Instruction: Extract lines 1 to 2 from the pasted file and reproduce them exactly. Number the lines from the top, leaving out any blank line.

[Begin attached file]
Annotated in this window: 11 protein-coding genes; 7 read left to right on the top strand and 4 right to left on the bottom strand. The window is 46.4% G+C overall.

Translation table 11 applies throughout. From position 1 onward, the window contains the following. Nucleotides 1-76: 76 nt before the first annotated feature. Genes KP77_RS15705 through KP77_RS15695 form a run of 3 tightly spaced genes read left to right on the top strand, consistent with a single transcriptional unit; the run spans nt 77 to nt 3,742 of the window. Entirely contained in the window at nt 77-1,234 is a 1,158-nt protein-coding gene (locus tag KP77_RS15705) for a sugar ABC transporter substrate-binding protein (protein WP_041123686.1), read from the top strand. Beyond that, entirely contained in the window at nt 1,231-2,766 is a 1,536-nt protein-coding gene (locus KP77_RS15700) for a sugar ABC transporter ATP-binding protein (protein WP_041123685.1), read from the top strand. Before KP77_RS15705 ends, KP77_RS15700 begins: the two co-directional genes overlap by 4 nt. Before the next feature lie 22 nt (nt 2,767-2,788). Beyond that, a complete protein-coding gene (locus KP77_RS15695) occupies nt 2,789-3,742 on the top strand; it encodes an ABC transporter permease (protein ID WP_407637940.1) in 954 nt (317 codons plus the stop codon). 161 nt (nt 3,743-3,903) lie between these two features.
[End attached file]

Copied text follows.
Annotated in this window: 11 protein-coding genes; 7 read left to right on the top strand and 4 right to left on the bottom strand. The window is 46.4% G+C overall.

Translation table 11 applies throughout. From position 1 onward, the window contains the following. Nucleotides 1-76: 76 nt before the first annotated feature. Genes KP77_RS15705 through KP77_RS15695 form a run of 3 tightly spaced genes read left to right on the top strand, consistent with a single transcriptional unit; the run spans nt 77 to nt 3,742 of the window. Entirely contained in the window at nt 77-1,234 is a 1,158-nt protein-coding gene (locus tag KP77_RS15705) for a sugar ABC transporter substrate-binding protein (protein WP_041123686.1), read from the top strand. Beyond that, entirely contained in the window at nt 1,231-2,766 is a 1,536-nt protein-coding gene (locus KP77_RS15700) for a sugar ABC transporter ATP-binding protein (protein WP_041123685.1), read from the top strand. Before KP77_RS15705 ends, KP77_RS15700 begins: the two co-directional genes overlap by 4 nt. Before the next feature lie 22 nt (nt 2,767-2,788). Beyond that, a complete protein-coding gene (locus KP77_RS15695) occupies nt 2,789-3,742 on the top strand; it encodes an ABC transporter permease (protein ID WP_407637940.1) in 954 nt (317 codons plus the stop codon). 161 nt (nt 3,743-3,903) lie between these two features.